“Of what are you afraid?”
“I’m afraid of what will happen when they start moving.”
“You fear they may attack you?”
“I’ve been told I would be safe.”
“What are you afraid of, then?”
“I don’t know. I’m just afraid. I shouldn’t be, but I am. That is all.” He was trying to keep a calm voice, but it was hard. “Martin,” he said.
“What about him?” the voice asked.
“He is raising one arm. Now the second Martin is doing the same.”
“Are you afraid now?”
His hands were spiking his legs. His skin starting to soak. His eyes as open as moon craters. “I’m safe. I’ve been told I would be safe. I shouldn’t be afraid. I’m not afraid,” but he closed his eyes nonetheless, and she was once again on his mind.
“You’re safe,” he told her.
“You’re drunk,” she said. “You’re an idiot and you’re drunk.” Always such a bloody prudence goddess, he thought.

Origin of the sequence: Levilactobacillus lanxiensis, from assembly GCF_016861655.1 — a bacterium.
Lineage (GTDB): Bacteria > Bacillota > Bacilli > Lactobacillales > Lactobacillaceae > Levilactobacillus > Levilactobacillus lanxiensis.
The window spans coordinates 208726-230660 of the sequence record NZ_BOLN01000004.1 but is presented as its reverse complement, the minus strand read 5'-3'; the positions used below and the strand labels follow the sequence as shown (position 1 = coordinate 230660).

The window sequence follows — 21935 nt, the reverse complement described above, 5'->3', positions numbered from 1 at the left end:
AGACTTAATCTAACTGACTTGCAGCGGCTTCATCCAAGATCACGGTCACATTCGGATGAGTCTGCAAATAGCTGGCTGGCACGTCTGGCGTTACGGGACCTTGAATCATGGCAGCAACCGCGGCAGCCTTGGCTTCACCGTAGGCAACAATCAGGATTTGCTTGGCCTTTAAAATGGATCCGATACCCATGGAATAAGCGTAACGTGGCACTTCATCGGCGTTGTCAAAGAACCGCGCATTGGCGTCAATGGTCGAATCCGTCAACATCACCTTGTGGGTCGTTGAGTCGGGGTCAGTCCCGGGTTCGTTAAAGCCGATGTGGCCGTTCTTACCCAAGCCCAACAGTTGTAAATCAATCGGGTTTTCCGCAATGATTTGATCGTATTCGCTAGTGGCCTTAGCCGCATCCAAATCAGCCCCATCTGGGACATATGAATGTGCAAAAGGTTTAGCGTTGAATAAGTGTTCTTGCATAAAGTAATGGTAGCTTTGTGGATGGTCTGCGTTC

“They were just a couple of beers. I can drive. I can keep you safe,” only he didn’t. They crashed. Her right arm broke in three different places and she had a concussion. He was by her side the whole time she was at the hospital, but they didn’t speak, they didn’t look at each other, six full days mutually ignoring one another. One day he accidentally touched her hand while going for the remote, but the hand quickly slid away from him, and her whole body closed upon itself with a shiver.
“You have to open your eyes,” the voice said. “You have to keep telling us what you see.”
He obeyed. “The children,” he said.
“What about them?”
“They don’t look like children any more. No, I was mistaken. They never looked like children. They are – “
“They are a spider, a mechanical and enormous spider. And the cogs inside, they were never cogs. They were small spiders, black ones, moving inside the big spider.”
His panting made his voice come out as thin as a strand of web. His eyes were jumping out of his skull, while his body was trying to bury itself inside the seat.